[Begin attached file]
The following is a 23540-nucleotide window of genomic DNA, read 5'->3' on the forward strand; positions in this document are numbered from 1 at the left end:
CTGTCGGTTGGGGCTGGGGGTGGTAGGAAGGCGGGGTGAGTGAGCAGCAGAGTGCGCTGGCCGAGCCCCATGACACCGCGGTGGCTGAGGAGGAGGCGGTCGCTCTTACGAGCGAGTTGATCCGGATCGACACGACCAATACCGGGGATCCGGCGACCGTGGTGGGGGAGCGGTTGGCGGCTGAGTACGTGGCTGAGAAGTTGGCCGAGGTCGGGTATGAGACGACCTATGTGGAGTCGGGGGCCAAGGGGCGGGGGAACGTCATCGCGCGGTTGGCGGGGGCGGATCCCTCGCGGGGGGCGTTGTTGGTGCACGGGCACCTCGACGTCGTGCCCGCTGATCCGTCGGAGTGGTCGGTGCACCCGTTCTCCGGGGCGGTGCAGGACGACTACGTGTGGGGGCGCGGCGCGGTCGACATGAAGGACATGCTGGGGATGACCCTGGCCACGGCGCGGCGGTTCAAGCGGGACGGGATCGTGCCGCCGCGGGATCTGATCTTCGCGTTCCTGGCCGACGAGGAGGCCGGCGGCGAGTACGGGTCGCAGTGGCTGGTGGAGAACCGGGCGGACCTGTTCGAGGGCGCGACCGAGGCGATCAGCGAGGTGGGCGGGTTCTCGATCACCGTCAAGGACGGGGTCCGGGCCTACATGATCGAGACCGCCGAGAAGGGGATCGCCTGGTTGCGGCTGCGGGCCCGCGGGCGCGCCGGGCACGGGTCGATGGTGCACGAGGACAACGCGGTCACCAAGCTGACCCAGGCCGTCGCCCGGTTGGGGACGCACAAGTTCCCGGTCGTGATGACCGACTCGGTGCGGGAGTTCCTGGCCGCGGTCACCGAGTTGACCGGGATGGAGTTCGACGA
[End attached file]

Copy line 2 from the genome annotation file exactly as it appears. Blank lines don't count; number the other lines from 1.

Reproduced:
CTGTCGGTTGGGGCTGGGGGTGGTAGGAAGGCGGGGTGAGTGAGCAGCAGAGTGCGCTGGCCGAGCCCCATGACACCGCGGTGGCTGAGGAGGAGGCGGTCGCTCTTACGAGCGAGTTGATCCGGATCGACACGACCAATACCGGGGATCCGGCGACCGTGGTGGGGGAGCGGTTGGCGGCTGAGTACGTGGCTGAGAAGTTGGCCGAGGTCGGGTATGAGACGACCTATGTGGAGTCGGGGGCCAAGGGGCGGGGGAACGTCATCGCGCGGTTGGCGGGGGCGGATCCCTCGCGGGGGGCGTTGTTGGTGCACGGGCACCTCGACGTCGTGCCCGCTGATCCGTCGGAGTGGTCGGTGCACCCGTTCTCCGGGGCGGTGCAGGACGACTACGTGTGGGGGCGCGGCGCGGTCGACATGAAGGACATGCTGGGGATGACCCTGGCCACGGCGCGGCGGTTCAAGCGGGACGGGATCGTGCCGCCGCGGGATCTGATCTTCGCGTTCCTGGCCGACGAGGAGGCCGGCGGCGAGTACGGGTCGCAGTGGCTGGTGGAGAACCGGGCGGACCTGTTCGAGGGCGCGACCGAGGCGATCAGCGAGGTGGGCGGGTTCTCGATCACCGTCAAGGACGGGGTCCGGGCCTACATGATCGAGACCGCCGAGAAGGGGATCGCCTGGTTGCGGCTGCGGGCCCGCGGGCGCGCCGGGCACGGGTCGATGGTGCACGAGGACAACGCGGTCACCAAGCTGACCCAGGCCGTCGCCCGGTTGGGGACGCACAAGTTCCCGGTCGTGATGACCGACTCGGTGCGGGAGTTCCTGGCCGCGGTCACCGAGTTGACCGGGATGGAGTTCGACGA